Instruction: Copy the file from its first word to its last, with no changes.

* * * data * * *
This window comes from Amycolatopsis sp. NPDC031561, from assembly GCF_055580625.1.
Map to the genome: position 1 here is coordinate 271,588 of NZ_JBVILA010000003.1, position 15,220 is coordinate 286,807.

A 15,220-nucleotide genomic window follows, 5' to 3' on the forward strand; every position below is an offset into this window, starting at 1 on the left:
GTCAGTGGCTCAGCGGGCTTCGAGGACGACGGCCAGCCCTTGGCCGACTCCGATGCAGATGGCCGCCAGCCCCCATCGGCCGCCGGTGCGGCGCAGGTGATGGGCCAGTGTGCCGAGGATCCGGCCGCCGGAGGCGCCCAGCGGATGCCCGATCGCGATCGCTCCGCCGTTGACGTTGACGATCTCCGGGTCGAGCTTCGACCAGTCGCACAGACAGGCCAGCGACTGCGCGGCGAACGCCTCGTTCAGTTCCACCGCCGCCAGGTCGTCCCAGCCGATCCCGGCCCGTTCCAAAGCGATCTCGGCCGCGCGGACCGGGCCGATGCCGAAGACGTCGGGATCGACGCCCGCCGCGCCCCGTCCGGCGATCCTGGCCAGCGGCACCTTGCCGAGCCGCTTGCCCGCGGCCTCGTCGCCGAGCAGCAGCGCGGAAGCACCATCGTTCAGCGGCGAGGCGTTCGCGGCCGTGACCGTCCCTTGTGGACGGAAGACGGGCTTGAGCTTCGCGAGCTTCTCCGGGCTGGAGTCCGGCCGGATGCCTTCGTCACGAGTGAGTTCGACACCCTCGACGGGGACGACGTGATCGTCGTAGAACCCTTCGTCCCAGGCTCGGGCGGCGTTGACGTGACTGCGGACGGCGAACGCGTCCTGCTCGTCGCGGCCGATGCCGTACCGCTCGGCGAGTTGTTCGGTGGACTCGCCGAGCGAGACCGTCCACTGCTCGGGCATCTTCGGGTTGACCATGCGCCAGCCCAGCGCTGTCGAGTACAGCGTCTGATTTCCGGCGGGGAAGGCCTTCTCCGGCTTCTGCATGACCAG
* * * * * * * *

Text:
This window comes from Amycolatopsis sp. NPDC031561, from assembly GCF_055580625.1.
Map to the genome: position 1 here is coordinate 271,588 of NZ_JBVILA010000003.1, position 15,220 is coordinate 286,807.

A 15,220-nucleotide genomic window follows, 5' to 3' on the forward strand; every position below is an offset into this window, starting at 1 on the left:
GTCAGTGGCTCAGCGGGCTTCGAGGACGACGGCCAGCCCTTGGCCGACTCCGATGCAGATGGCCGCCAGCCCCCATCGGCCGCCGGTGCGGCGCAGGTGATGGGCCAGTGTGCCGAGGATCCGGCCGCCGGAGGCGCCCAGCGGATGCCCGATCGCGATCGCTCCGCCGTTGACGTTGACGATCTCCGGGTCGAGCTTCGACCAGTCGCACAGACAGGCCAGCGACTGCGCGGCGAACGCCTCGTTCAGTTCCACCGCCGCCAGGTCGTCCCAGCCGATCCCGGCCCGTTCCAAAGCGATCTCGGCCGCGCGGACCGGGCCGATGCCGAAGACGTCGGGATCGACGCCCGCCGCGCCCCGTCCGGCGATCCTGGCCAGCGGCACCTTGCCGAGCCGCTTGCCCGCGGCCTCGTCGCCGAGCAGCAGCGCGGAAGCACCATCGTTCAGCGGCGAGGCGTTCGCGGCCGTGACCGTCCCTTGTGGACGGAAGACGGGCTTGAGCTTCGCGAGCTTCTCCGGGCTGGAGTCCGGCCGGATGCCTTCGTCACGAGTGAGTTCGACACCCTCGACGGGGACGACGTGATCGTCGTAGAACCCTTCGTCCCAGGCTCGGGCGGCGTTGACGTGACTGCGGACGGCGAACGCGTCCTGCTCGTCGCGGCCGATGCCGTACCGCTCGGCGAGTTGTTCGGTGGACTCGCCGAGCGAGACCGTCCACTGCTCGGGCATCTTCGGGTTGACCATGCGCCAGCCCAGCGCTGTCGAGTACAGCGTCTGATTTCCGGCGGGGAAGGCCTTCTCCGGCTTCTGCATGACCAG